Opinion: From our readers - Fewer hacks means bad news for us all

The recent warning by publisher Northcliffe of 'further substantial reductions' across its regional titles should be met with dismay by public relations professionals.

Cost-cutting in a section of the media already stripped to the bone will inevitably lead to further decline in editorial standards. Those reporters who remain will be under more pressure than ever to chain themselves to their desk and churn out copy.

Some PROs might be licking their lips at the prospect of feeding these hungry hacks reams of press releases, but our opponents will be thinking exactly the same thing.

L&Q manages 60,000 affordable homes and we receive more than our fair share of criticism.

These critics are only too happy to provide long quotes and pose for pictures - thereby filling a page in the local newspaper.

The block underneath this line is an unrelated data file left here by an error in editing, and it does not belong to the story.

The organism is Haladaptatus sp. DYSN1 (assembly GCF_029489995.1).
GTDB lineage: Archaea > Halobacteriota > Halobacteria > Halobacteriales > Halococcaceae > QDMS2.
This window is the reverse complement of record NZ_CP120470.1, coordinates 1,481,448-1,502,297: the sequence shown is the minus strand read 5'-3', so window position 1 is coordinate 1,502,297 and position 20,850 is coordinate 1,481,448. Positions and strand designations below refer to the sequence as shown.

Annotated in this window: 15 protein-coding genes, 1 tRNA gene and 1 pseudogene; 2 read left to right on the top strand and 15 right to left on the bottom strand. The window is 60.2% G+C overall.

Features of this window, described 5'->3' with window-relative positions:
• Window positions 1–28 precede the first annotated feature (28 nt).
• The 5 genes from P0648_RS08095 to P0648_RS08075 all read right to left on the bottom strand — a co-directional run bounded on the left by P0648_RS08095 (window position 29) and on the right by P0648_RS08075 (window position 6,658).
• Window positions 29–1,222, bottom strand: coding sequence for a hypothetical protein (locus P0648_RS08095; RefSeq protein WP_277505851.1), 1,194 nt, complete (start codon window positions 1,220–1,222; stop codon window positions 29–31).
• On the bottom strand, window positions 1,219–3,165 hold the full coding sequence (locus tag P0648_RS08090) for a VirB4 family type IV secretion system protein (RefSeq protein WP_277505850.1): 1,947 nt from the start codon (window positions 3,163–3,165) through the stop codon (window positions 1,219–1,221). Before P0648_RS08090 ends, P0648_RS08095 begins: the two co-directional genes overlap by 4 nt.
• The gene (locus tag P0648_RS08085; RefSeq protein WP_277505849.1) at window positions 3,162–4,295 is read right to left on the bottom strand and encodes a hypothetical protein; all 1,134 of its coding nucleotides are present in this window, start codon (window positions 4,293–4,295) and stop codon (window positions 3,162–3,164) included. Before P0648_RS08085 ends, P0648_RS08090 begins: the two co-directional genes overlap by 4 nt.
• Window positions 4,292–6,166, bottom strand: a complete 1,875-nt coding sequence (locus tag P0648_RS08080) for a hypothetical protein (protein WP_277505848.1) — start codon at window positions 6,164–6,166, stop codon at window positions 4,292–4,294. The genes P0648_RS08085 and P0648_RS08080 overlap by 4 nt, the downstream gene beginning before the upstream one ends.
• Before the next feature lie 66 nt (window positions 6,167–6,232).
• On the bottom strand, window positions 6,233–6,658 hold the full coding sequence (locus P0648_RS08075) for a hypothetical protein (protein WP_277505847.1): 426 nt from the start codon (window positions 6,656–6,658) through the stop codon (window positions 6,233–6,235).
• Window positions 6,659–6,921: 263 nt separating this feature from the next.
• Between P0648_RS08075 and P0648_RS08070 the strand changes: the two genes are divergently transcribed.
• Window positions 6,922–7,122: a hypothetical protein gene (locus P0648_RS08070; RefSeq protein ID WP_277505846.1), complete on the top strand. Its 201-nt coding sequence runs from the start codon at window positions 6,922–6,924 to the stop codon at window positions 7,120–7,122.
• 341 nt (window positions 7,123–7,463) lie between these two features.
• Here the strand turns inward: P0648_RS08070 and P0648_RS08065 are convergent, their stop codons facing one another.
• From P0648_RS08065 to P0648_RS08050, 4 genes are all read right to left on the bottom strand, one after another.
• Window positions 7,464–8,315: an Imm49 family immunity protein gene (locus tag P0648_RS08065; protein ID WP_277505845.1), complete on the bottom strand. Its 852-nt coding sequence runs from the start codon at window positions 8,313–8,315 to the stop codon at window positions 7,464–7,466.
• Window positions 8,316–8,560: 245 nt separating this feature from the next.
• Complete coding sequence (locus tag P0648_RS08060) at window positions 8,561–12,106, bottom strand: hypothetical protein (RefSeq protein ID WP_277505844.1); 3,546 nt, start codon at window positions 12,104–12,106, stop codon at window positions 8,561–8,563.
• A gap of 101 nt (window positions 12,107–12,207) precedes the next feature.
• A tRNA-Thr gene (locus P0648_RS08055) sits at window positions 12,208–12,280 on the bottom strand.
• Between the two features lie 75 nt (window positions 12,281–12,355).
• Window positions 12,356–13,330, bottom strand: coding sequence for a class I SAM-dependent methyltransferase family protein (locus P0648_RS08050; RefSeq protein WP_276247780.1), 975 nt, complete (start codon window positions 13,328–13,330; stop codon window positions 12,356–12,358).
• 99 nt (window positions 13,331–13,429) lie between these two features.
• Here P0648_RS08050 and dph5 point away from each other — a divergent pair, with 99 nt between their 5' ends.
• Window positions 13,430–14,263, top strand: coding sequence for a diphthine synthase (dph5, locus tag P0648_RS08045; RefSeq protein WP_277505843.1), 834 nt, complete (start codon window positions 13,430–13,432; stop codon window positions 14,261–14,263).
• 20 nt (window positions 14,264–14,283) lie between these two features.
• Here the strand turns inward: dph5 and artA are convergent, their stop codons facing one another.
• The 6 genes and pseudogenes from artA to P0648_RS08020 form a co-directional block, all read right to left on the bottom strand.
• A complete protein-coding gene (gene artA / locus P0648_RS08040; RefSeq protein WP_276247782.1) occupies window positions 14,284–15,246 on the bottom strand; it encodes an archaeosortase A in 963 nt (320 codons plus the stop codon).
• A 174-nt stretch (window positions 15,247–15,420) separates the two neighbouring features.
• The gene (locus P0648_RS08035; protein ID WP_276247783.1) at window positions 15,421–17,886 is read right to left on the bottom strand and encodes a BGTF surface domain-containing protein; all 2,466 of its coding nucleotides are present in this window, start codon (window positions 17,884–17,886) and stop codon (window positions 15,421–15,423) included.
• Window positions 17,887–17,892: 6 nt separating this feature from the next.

When we make genuine mistakes we hold up our hands, but many of the accusations made about us are grossly exaggerated, completely skewed or simply not true.

When the reporters call for a quote, you can almost hear the anxiety in their voice, praying that you don't rebuff the story because it will mean they have to conjure up another page lead.

Increasingly, there are occasions when we are not even contacted for a comment.

The idea that more reporting posts will soon be cut should not only frighten journalists, it should frighten all of us who have to deal with them.

- James Howell, communications officer, London & Quadrant Housing Trust (L&Q).

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